Ben McCorkle, The Ohio State University at Marion
It is pretty difficult to wake up for 8:30 AM Sunday sessions. It is even more difficult to wake up for 8:30 AM Sunday sessions following an evening wishing Cindy and Dickie Selfe a happy retirement in a crowded hotel suite with Cindy’s (in)famous margaritas. It is still more difficult to wake up for 8:30 AM Sunday sessions when the coffee supply has been secretly moved from the registration area and a gaggle of scholars are in search for caffeine. Nevertheless, 8:30 AM Sunday sessions are important and are often spaces where exciting plans for the upcoming year are hatched.
Take for example, the DALN Organizational Meeting (#i4 #cwcon). This particular 8:30 AM Sunday session opened with Ben McCorkle firmly asserting, “The State of the DALN is Strong!” McCorkle’s statement comes at transitional moment for the Digital Archive of Literacy Narratives (DALN). Founding co-director Cindy Selfe’s retirement, an upcoming upgrade to the hosting partner, and the new co-directorship of Ben McCorkle and Michael Harker (Georgia State University) means big changes are coming to the DALN in the upcoming years.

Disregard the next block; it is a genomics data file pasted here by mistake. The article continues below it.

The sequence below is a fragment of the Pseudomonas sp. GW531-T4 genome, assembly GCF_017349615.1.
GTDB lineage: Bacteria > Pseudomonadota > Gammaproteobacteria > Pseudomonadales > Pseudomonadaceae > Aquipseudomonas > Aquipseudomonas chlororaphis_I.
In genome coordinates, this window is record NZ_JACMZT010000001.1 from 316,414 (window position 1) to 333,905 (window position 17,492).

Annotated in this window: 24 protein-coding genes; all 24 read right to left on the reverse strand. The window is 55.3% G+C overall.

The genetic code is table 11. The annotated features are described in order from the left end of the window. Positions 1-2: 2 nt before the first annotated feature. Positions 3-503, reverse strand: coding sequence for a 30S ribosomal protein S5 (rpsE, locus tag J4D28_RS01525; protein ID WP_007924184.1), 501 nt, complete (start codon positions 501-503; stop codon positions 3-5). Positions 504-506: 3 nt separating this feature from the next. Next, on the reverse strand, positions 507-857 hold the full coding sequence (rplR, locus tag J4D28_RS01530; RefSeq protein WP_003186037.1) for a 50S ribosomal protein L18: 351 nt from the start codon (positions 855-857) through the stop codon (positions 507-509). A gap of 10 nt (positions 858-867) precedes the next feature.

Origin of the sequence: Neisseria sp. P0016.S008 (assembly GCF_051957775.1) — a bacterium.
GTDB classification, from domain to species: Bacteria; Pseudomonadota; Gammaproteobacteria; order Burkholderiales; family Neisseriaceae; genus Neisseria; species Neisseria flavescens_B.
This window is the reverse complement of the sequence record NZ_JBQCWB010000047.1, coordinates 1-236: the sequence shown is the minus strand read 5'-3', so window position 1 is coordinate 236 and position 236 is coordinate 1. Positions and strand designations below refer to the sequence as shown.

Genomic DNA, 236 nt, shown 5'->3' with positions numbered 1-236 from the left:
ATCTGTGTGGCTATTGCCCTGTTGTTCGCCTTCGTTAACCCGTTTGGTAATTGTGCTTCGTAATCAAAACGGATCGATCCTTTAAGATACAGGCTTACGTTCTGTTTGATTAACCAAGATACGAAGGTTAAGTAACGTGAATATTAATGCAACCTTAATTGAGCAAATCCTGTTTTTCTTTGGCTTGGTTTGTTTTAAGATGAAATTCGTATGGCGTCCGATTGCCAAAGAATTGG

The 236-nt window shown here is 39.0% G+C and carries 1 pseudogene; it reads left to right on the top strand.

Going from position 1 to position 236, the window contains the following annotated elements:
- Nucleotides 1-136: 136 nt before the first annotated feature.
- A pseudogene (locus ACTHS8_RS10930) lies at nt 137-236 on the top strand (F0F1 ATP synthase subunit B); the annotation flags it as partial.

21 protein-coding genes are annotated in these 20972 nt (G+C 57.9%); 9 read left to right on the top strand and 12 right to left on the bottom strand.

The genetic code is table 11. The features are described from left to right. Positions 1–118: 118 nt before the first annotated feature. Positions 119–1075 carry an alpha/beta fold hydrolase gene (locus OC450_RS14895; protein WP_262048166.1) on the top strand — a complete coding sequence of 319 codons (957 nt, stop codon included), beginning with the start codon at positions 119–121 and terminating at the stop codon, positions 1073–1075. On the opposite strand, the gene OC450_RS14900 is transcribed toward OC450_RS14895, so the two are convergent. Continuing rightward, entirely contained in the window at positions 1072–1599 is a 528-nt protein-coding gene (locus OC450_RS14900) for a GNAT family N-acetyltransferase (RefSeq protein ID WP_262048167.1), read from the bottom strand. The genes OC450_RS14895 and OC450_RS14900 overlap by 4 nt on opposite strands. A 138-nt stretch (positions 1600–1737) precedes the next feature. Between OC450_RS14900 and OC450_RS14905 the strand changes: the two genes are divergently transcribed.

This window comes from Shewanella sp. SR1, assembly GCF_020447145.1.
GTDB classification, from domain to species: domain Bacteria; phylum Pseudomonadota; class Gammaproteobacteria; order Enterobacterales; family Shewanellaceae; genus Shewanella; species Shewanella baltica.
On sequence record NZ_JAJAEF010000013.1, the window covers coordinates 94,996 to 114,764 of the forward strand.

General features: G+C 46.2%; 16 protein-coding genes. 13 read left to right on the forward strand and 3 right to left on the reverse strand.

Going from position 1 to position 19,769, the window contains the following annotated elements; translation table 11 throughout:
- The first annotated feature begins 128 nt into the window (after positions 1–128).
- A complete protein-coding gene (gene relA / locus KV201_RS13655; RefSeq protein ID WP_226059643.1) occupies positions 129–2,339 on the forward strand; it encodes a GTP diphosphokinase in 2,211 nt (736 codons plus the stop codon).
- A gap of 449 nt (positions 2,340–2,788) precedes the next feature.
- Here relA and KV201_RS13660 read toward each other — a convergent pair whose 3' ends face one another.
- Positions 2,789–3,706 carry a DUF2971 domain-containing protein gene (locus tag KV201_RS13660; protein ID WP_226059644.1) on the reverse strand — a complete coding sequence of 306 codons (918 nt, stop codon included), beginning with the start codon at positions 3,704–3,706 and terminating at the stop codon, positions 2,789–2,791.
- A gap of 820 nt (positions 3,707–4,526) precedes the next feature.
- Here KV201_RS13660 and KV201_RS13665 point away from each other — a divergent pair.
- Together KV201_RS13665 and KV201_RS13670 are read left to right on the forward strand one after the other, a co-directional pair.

After briefly recalling the origins of the DALN, which was co-founded by H. Lewis Ulman and Cindy Selfe and began collecting narratives in 2008, McCorkle demonstrated the steady growth of the DALN’s collection (see image 2). At nearly 7,000 individual submissions, the DALN has consistently archived approximately 1,000 narratives per year since it’s inception. The bulk of these narratives are collected at professional conferences such as the Conference on College Composition and Communication (4Cs) and the Rhetorical Society of America Conference (RSA), through special undergraduate and graduate courses focused on literacy (e.g. OSU’s Literacy Narratives of Black Columbus course), and random submissions from interested participants. As an open-access archive, the DALN is able to host submissions from across the globe. McCorkle also provided a few brief statistics on the average views per item and the most popular narratives in the collection (see image 3).